This is potentially an unfair contract term and prohibited under the Australian Consumer Law. As a standard form contract with an Australian consumer, this contract is covered. The criteria for unfairness is:
There are a number of factors to consider when deciding whether a term is potentially unfair. The fairness of a term must be considered in the context of the contract as a whole.
The following questions can help you recognise a potentially unfair term, but it is important to note that the final decision on whether a term is unfair can only be made by a court.
Does the term cause a significant imbalance between your rights and obligations and those of the business?
Is the term reasonably necessary to protect the legitimate interests of the business?
Would the term cause you detriment (financial or non-financial) if the business tried to enforce it?
How transparent is the term?
Question 1 would be influenced by if the annual requirement is as binding on Sony as it is on you, that is, do they have a right to cancel, suspend or interrupt the service (other than for a breach by you).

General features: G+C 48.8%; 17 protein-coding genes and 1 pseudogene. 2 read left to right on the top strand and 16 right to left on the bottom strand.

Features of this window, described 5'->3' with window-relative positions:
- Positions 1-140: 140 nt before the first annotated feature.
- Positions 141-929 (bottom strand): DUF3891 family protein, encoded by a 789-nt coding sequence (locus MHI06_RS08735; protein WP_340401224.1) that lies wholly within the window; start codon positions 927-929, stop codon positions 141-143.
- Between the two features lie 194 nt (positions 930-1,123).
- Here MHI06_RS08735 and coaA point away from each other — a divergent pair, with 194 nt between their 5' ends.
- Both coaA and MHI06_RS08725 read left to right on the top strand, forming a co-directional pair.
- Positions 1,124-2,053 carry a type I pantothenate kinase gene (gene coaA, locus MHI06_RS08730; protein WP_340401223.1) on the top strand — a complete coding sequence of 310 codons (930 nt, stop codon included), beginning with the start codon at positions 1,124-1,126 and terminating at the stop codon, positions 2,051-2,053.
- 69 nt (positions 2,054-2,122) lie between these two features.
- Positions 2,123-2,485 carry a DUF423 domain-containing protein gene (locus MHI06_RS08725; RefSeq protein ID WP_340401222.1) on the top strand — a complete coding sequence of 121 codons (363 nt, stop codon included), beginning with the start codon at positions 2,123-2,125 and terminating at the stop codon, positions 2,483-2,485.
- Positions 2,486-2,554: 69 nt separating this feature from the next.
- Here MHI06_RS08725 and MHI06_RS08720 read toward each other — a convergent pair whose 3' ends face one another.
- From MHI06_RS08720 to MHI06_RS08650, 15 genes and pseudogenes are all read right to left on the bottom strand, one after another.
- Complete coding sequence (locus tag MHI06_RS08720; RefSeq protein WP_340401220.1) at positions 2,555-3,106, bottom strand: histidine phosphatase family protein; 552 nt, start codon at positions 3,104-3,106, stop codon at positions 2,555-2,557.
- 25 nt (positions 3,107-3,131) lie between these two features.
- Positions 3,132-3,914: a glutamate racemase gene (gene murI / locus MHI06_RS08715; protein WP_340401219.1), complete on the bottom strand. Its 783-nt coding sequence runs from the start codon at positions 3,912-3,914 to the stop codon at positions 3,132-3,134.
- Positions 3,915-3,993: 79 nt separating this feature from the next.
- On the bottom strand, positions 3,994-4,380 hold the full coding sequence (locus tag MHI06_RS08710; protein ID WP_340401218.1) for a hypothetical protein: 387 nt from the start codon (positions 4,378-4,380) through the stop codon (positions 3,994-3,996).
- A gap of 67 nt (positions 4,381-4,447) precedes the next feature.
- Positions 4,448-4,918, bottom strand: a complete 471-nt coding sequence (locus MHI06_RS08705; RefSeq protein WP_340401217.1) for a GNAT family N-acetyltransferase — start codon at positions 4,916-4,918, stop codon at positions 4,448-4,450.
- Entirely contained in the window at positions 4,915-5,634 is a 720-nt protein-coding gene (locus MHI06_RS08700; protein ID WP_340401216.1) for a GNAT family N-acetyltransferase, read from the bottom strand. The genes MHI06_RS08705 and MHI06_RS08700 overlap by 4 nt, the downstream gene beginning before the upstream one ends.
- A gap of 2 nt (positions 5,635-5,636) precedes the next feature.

For Question 2 Sony would need to demonstrate that its legitimate business interests can only be served by an annual contract rather than, say, a monthly one. I can't see them making any strong argument for this.
For Question 3: yes it would.
For Question 4 it would depend on the length of the contract and if this term were highlighted. Reminders before it took effect would really help Sony here.
Note that unfair under ACL is a much lower bar than unconscionable which is the common law criteria.
In your favor, one of the stated reasons given by the Federal Government for extending Consumer Protection to small business in 2016 was exactly this type of evergreening clause.
The most relevant case law are the various ACCC v Valve Software ( who operate the Steam platform). These cases relate to Valve's terms indicating a blanket no refund policy and unfortunately for you the law is much clearer here (it's illegal not to refund in some circumstances), however, the thinking of the court on these should help your position. AFAIK the case is under appeal but the current state of play is they Valve is guilty and has been sentenced to several million AUD in fines.